Pumpkins evoke memories of the autumn season; whether placed in a fall or Thanksgiving display or carved into scary looking jack-o’-lanterns. This type of winter squash boasts more than decorative good looks, it can be baked in pies and bread and the seeds can be roasted for snacks.
In the garden, pumpkins love lots of moisture, compost-enriched soil, and plenty of sun. Meet those requirements, and these sprawling vines will bear a bumper crop of orange-skinned pumpkins that you can carve, cook, or store. Pumpkin vines are vigorous, covering lots of ground. To keep your garden from being engulfed by vines, plant seedlings along one edge of the garden and train the vines toward the outside of the garden. Pumpkins need a lot of water when the flowers and fruit are forming otherwise, the fruit won’t develop to full size. Side-dress the plants with compost or balanced organic fertilizer when the first blossoms appear. If a vine sets too many fruits, they will compete for sugars and nutrients, and all of the fruit will be small at maturity. Remove some of the developing fruit from each vine to produce larger fruit, especially for jack-o’-lantern-type pumpkins. If pumpkins lay directly on the ground, they develop a flat, warty, unattractive side. To avoid this problem, place newspaper or cardboard under each fruit. Also, turn each fruit over once or twice during the growing season.
Good companion plants for pumpkin and other squashes include corn, lettuce, melons, oregano, peas, radish, and squash. Some experts believe that borage improves the pollination, flavour, and growth of squash. Planting flowers such as marigolds and nasturtiums, help repel pesky squash insects. Avoid planting pumpkin and other squash with Brassicas (cabbage, broccoli, kale, etc.) and potatoes.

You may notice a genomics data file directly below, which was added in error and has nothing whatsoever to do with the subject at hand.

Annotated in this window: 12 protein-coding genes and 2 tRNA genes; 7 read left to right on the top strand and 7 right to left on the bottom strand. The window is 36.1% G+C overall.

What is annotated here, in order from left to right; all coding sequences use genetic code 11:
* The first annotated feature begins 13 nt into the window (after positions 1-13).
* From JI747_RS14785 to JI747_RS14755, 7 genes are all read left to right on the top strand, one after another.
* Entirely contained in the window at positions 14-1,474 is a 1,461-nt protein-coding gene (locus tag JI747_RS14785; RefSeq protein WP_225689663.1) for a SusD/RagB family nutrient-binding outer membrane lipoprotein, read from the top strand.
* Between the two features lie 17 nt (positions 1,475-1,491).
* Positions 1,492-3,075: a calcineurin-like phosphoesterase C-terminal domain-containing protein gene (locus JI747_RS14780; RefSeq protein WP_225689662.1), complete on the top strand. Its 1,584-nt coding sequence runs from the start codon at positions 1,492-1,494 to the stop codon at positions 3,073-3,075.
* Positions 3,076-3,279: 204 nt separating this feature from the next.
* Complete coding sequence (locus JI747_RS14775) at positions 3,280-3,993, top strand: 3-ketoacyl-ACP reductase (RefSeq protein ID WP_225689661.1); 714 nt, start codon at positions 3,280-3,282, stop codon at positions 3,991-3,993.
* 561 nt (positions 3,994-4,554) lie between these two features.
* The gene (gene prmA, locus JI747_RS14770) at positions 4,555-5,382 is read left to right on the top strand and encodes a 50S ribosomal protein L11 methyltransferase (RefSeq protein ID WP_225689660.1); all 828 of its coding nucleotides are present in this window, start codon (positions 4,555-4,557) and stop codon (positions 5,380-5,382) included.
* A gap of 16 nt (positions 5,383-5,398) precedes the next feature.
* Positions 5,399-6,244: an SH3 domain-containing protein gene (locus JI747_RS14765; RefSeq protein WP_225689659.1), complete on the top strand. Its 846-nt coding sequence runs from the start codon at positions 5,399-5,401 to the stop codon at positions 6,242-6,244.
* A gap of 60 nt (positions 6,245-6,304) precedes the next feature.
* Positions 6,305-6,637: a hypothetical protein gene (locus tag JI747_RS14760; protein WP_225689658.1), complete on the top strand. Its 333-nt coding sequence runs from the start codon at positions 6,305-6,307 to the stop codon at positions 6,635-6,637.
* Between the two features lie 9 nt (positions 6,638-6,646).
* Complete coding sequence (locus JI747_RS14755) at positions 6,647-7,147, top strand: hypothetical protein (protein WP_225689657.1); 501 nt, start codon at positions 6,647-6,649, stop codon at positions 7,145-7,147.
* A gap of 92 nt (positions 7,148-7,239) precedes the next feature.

|Nutrition||Rich in vitamins A and C, as well as beta-carotene, fiber, and potassium|
|Harvesting||Harvest pumpkins before first frost. Fruit is ready for harvesting when it is fully coloured, the rind is hard, and the stem begins to shrivel and dry. Pumpkin vines are often prickly, so wear gloves and long sleeves for protection. To harvest, cut stem with a sharp knife, leaving 2 inches (5cm) of stem attached on fruit. Handle them carefully: Never lift a pumpkin by its stem; if the stem breaks off, there will be entry point for decay.|
|Storing||Cure pumpkins at 85-90°F (29-32°C) for a week to two weeks to harden the rind and seal the stem. Then move the cured pumpkins to a cool area to store. Ideally, the storage area should have temperatures of 50-60°F (10-15°C) and humidity of 50 to 75 percent. Under the right conditions, the pumpkins can be stored for 2 months or longer.|
Cucurbita maxima. Dill’s Atlantic Giant is the best variety for growing giant pumpkins…..producing world record size pumpkins. Howard Dill, from Windsor, Nova Scotia, was a giant among giant pumpkin growers. He won four consecutive world championships from 1979 to 1982, a feat unmatched by any other grower. He missed winning his fifth title by a… Read more »
Back to Organic Edibles.